Sally did her PhD with Dr Vickie McKee at the University of Canterbury, New Zealand (Vickie is now a Visiting Research Professor in Syddansk Universitet, Odense, Denmark and Adjunct Professor in Dublin City University, Ireland), and a postdoc with Professor George Sheldrick (of SHELX fame) at Göttingen University in Germany. She then returned to NZ to take up a lectureship at the University of Otago, the first position she applied for, where she is now a full professor and currently one of 7 inaugural Sesquicentennial Distinguished Professors (2020-2024). Sally is a Fellow of the Royal Society of Chemistry, Royal Society of New Zealand and New Zealand Institute of Chemistry and in 2018 was appointed a Member of the New Zealand Order of Merit for services to science, MNZM. Other recent awards include: Francis Lions Memorial Lecturer (Sydney University, 2018), RSNZ Hector Medal for outstanding work in chemical, physical or mathematical and information sciences (2017), 28th Inorganic Chemistry Award of the Royal Australian Chemical Institute (RACI), the Burrows Award (2017), and the University of Otago Distinguished Research Medal (2017), and the inaugural triennial Curtis Lecture (Victoria University Wellington, 2015). She loves supervising her large, multinational, highly productive and high impact research team (over 210 papers to date, h = 47 Web of Science, PhD 1989), Brookers Bunch.
Sally and her research group have prepared and characterised some key dinuclear spin crossover systems, including the first dicobalt complex to undergo simultaneous magnetic exchange and spin crossover, and the first structurally characterised dimetallic complex in which one metal ion is high spin whilst the other is low spin, and, in collaboration with Professor Jeff Tallon (RRI), the first triply switchable cobalt complex.
In collaboration with Professor Annie Powell (Karlsruhe) and Dr Rodolphe Clerac (Bordeaux), larger clusters of metal ions are also being targeted and magnetically characterised, consistent with another aim, the preparation of soluble single molecule/chain magnets (SMMs/SCMs): they reported the first SMMs to be designed and made in NZ. They are also taking steps towards immobilising switchable complexes on solid supports.
Sally is currently leading a German-NZ Green Hydrogen alliance, between team NZ green H2 and Helmholz Zentrum Hereon (HZH, Hamburg, Germany). This initiative aims to generate multiple research and industry links between Germany and NZ, to establish a physical presence in the form of a German-NZ green hydrogen research centre at the University of Otago, and to encourage development of a Southern Innovation campus and economic benefits to NZ.
We remain very active in the design of new spin crossover systems, including new classes of ligands that support spin crossover active dinuclear helicates and tetranuclear cages, as these have potential as sensors.
In addition, over recent years we have increasingly focussed on testing our designer complexes as catalysts for the hydrogen evolution reaction (HER) and carbon dioxide reduction reaction (CO2RR).
Initially we focused on photocatalytic HER, working in collaboration with Professor Garry Hanan (Montreal) for testing, supported by a Catalyst Seed Grant. Based on the promising initial results obtained, we also collaborated with Professor Jadranka Travas-Sejdic (Auckland), successfully covalently immobilising some of our catalysts onto a solid support (via click onto PEDOT polymer immobilised on ITO).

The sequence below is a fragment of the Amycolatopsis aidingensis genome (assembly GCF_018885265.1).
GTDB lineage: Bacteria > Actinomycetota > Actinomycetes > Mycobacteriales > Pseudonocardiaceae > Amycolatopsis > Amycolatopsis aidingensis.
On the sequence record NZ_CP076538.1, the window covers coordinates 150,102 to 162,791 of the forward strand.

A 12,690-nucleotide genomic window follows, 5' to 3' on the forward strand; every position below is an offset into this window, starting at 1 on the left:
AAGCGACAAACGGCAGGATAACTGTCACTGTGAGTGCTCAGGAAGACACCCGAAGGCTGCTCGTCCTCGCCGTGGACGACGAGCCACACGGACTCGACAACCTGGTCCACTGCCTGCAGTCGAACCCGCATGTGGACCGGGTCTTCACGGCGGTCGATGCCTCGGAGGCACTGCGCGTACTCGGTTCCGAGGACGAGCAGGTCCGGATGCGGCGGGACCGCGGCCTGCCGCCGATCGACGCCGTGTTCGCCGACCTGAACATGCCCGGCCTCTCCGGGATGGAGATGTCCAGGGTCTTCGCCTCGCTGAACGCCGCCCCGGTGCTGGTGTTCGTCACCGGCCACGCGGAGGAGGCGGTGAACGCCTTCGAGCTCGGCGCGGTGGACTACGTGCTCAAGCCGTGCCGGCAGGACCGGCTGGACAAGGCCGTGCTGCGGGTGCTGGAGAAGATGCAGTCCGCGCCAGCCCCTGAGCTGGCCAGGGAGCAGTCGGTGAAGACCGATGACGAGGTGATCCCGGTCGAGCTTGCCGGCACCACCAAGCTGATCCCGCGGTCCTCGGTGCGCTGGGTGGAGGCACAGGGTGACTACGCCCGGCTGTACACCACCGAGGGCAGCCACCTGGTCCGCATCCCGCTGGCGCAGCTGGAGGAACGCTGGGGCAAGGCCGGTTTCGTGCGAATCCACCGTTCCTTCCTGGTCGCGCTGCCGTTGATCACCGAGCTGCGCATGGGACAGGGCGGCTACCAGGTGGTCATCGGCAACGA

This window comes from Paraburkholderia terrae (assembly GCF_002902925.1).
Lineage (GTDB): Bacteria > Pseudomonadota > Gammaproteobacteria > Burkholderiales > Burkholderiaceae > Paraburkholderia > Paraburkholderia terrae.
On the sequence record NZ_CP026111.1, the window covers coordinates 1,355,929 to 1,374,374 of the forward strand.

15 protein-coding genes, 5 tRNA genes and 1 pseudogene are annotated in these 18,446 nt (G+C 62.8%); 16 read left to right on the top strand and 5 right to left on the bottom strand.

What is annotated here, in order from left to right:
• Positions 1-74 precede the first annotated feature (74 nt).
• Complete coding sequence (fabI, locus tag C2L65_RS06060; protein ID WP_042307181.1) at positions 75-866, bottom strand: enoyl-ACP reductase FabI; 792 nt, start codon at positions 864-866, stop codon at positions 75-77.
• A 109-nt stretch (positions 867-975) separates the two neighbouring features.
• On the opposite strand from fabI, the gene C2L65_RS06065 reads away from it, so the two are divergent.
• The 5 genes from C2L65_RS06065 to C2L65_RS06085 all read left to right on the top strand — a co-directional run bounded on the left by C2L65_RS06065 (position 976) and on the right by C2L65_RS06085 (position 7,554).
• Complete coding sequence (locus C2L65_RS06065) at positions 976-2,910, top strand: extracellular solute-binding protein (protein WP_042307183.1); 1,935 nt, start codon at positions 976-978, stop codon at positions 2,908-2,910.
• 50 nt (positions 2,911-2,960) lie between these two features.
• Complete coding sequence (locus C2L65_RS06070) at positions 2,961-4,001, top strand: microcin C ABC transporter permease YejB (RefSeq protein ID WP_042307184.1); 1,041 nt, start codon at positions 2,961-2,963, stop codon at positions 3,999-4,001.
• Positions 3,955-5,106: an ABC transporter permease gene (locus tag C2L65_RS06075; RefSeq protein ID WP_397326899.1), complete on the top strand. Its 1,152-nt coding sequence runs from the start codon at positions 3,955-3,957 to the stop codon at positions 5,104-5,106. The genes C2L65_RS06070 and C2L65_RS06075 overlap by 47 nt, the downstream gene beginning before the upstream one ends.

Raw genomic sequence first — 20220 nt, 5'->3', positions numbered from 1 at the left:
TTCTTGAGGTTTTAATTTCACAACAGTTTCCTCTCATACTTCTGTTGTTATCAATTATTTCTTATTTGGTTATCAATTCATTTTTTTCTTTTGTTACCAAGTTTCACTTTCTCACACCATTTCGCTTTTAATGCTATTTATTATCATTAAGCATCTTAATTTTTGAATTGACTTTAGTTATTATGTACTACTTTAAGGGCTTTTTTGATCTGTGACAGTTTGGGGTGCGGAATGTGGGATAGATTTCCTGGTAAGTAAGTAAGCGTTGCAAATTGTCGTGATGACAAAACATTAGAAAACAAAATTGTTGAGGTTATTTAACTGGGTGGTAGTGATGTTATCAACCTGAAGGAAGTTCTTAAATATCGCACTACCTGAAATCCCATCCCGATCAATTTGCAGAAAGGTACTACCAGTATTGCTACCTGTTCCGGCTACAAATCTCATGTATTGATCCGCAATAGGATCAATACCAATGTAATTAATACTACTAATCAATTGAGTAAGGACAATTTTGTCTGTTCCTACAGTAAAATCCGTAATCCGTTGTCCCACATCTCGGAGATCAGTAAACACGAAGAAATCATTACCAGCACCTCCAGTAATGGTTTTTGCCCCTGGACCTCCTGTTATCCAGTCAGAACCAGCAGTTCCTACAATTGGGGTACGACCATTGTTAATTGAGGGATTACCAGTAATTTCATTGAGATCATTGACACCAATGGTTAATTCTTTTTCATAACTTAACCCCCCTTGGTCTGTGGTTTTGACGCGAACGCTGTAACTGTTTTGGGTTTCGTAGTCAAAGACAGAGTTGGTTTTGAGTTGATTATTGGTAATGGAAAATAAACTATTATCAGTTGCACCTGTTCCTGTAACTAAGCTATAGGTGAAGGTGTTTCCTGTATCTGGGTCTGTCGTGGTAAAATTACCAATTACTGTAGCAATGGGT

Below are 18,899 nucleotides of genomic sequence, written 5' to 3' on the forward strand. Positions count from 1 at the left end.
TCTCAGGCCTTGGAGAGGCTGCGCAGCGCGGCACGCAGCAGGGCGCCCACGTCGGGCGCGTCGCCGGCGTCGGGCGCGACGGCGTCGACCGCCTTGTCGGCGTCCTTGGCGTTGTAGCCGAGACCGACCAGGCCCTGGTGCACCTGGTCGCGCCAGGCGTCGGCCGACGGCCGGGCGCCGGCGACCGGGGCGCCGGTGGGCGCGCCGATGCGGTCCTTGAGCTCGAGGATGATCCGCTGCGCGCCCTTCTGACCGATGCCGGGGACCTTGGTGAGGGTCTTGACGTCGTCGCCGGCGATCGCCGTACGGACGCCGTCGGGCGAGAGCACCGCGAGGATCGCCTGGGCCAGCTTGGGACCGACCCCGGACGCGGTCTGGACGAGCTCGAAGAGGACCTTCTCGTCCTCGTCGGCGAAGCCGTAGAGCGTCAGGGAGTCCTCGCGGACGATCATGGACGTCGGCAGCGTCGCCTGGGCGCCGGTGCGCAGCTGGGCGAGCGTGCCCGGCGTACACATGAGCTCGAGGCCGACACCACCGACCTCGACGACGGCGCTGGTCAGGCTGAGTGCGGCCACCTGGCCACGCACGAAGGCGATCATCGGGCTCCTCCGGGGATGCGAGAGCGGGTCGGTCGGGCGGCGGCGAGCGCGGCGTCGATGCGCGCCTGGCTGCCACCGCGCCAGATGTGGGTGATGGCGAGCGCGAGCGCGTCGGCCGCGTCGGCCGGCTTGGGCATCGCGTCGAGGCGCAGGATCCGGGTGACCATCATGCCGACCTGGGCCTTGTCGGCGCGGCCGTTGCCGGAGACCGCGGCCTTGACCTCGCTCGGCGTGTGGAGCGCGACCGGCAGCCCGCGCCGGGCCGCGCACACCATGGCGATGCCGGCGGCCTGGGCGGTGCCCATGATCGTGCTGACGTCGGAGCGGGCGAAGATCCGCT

More recently we have developed in house electrocatalytic HER testing capabilities at Otago.
We have also worked closely with Associate Professor Aaron Marshall (Canterbury) to develop an electrocatalytic CO2RR testing system in his lab, revising his existing heterogeneous testing systems to produce a system suitable for homogeneous CO2RR testing of molecular catalysts. The focus now is on testing more of our designer complexes using this system.
If we get it right, industry will certainly stand up and take notice.Professor Sally Brooker
June 11, 2020
In May, the Government hosted the Just Transition summit in Taranaki on preparing for a low emissions economy,
March 8, 2020
Professor Sally Brooker is leading a new collaboration combining chemistry and engineering to help fuel NZ's future.
April 8, 2019
The discovery of conducting polymers – plastics that conduct electricity – won New Zealander Alan MacDiarmid the Nobel Prize in 2000.
April 8, 2019
Funding successes for our investigators and their research programmes during 2018. This funding enables our researchers and collaborators to continue their breakthrough research in advanced materials and nanotechnology.
April 8, 2019
This page lists the various scientific journal covers that featured MacDiarmid Institute Investigators work in 2018.
January 25, 2018
Professor Sally Brooker and Dr Renee Goreham celebrate science collaborations with German President Steinmeier and his wife Elke Büdenbender.
July 10, 2015
MacDiarmid Institute alumnus, Dr Nick White was born in the UK, but grew up in New Zealand and completed his BSc (Hons) at the University of Otago, and PhD at the University of Oxford. He sat down with Kate Hannah to discuss his science, and what has inspired him throughout his remarkable career trajectory.
July 10, 2015
We’re often told that obliging industry to significantly reduce energy consumption and energy-related emissions would be bad for business and the economy. There may be some truth in that, but it also seems apparent that if there was the political and economic will, there would be the scientific ways.
August 11, 2020
Professors Sally Brooker and David Williams discuss options for using surplus electricity at the Manapouri power station.
March 21, 2019
Professor Sally Brooker is using metal catalysts to develop cheap, environmentally-friendly plastics for use in a host of applications.